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Obama Administration Racked Up Record $36 Million in Legal Fees Fighting FOIA Releases


When the Obama administration came into office in 2009, one of its catch phrases was that it promised to be the “most transparent administration in history.”  Well, in its final year in office during 2016, that same administration spent a record $36.2 million to fight Freedom of Information Act requests, according to a new study conducted by the Associated Press.

According to the report, the same study also found records reveal “poor performance” by the administration in a number of other “transparency” measurement categories, including setting records for outright FOIA denials, forcing people to pay for requests and in its inability to locate any responsive records.

A majority of the spending on FOIA lawsuits was eaten up by just three agencies:  Justice Department at $12 million; Homeland Security at $6.3 million; and the Department of Defense at $4.8 million.  In 2016 alone, there were 788,769 FOIA requests made and the government spent nearly a billion dollars attempting to handle the responses overall and employed 4,263 full-time FOIA employees across more than 100 agencies that receive requests.  They had added 142 employees to FOIA positions compared to 2015.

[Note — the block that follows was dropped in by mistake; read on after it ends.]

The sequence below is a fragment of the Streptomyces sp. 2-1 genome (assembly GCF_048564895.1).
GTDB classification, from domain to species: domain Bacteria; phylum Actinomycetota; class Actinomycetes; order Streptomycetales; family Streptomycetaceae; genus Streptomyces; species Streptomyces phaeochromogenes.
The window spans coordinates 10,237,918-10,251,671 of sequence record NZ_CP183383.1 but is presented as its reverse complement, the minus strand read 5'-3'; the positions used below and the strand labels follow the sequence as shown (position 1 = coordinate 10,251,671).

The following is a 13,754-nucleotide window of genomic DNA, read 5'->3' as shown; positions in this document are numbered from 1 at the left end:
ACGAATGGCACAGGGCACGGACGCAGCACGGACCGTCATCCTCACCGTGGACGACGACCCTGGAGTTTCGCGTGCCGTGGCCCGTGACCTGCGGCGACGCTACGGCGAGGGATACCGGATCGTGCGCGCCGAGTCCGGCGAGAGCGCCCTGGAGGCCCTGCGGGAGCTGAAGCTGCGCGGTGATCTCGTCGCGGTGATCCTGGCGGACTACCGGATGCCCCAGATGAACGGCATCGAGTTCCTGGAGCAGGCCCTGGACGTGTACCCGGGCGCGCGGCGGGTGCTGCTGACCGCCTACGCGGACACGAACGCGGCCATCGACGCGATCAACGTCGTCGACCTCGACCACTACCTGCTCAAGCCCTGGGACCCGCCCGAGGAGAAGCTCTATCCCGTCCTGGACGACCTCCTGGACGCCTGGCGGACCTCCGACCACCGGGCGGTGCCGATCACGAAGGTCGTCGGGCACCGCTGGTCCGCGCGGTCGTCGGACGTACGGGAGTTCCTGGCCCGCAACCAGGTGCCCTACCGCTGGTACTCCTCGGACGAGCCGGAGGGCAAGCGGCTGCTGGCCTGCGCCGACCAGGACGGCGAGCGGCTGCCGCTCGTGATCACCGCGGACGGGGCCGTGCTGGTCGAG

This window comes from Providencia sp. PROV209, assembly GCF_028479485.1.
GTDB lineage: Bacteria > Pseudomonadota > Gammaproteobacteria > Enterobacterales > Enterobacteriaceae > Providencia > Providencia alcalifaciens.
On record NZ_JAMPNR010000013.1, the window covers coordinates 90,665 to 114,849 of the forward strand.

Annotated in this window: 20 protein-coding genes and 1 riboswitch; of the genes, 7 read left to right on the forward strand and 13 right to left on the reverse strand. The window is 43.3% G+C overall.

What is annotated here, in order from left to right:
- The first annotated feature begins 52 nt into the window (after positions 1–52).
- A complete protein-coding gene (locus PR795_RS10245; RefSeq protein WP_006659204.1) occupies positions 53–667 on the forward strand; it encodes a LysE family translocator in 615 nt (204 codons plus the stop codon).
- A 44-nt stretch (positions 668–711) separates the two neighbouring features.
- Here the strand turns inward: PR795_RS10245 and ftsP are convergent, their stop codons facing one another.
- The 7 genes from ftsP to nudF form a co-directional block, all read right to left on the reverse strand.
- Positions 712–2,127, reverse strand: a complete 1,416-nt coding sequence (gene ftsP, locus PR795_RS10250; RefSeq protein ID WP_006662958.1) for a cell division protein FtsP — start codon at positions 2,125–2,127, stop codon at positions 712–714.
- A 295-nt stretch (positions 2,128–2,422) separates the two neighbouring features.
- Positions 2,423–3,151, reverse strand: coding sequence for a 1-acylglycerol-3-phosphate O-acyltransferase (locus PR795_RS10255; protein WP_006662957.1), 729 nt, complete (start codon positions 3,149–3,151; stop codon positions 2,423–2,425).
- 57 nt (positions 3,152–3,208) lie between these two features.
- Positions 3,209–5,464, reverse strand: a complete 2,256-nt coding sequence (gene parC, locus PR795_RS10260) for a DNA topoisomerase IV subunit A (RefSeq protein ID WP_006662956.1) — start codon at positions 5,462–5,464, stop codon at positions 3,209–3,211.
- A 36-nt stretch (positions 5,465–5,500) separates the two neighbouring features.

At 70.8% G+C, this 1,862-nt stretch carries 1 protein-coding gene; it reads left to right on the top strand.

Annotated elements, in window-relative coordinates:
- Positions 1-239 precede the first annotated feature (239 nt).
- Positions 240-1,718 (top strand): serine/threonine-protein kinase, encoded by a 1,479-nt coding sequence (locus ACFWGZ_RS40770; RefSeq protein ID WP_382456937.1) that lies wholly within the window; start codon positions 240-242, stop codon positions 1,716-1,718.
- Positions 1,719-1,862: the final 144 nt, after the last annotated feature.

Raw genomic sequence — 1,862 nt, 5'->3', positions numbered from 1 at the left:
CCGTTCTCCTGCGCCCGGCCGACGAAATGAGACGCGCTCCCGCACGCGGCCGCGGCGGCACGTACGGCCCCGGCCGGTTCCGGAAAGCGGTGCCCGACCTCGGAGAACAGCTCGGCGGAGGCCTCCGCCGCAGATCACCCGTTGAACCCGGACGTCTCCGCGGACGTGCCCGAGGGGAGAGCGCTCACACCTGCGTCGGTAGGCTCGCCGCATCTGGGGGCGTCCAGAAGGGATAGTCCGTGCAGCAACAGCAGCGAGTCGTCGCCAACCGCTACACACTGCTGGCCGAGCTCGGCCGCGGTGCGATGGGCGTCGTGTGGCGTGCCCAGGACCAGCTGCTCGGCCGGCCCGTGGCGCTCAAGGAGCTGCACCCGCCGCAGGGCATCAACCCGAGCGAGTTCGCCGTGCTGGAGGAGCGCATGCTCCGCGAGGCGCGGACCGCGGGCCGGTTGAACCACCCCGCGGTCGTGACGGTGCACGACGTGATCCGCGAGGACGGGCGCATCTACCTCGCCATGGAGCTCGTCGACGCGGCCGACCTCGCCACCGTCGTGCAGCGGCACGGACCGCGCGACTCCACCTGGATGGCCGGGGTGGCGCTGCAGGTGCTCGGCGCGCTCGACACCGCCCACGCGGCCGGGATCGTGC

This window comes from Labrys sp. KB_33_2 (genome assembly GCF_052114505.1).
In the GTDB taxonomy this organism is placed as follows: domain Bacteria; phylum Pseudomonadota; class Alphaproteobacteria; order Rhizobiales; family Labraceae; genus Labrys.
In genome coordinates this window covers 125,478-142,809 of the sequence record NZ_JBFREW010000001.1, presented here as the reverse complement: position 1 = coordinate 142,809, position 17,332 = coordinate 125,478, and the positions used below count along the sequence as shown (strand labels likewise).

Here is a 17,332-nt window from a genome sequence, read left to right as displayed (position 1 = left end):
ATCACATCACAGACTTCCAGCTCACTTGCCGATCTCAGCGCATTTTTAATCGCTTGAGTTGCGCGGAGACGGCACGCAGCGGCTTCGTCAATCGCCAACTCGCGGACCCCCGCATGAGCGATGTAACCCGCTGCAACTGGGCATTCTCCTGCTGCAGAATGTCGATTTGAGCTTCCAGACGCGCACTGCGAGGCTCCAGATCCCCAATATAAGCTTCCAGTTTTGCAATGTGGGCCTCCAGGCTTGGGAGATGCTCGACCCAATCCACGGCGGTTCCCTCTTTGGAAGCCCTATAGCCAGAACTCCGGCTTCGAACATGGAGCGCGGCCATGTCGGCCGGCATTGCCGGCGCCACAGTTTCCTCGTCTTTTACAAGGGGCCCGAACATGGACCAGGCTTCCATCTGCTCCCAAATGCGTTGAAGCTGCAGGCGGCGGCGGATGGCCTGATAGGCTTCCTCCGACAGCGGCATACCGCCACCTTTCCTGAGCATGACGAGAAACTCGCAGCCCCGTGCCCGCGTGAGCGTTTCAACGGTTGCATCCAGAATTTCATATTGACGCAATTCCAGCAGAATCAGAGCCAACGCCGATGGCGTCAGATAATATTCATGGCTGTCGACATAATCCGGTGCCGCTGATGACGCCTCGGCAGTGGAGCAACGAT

In its final year in office, the Obama administration censored documents or provided nothing in 77% of its FOIA responses.  That number was up 12% from 65% during Obama’s first year in office back in 2009.

The report notes that spokespersons for Obama did not respond to request for comment on the story, but consistently argued throughout the entire eight-years in office that it was measuring up well to Obama’s transparency goals, compared to other administrations.  The numbers from the study, however, arguably paint a different picture.

[image via El-Amin/shutterstock]


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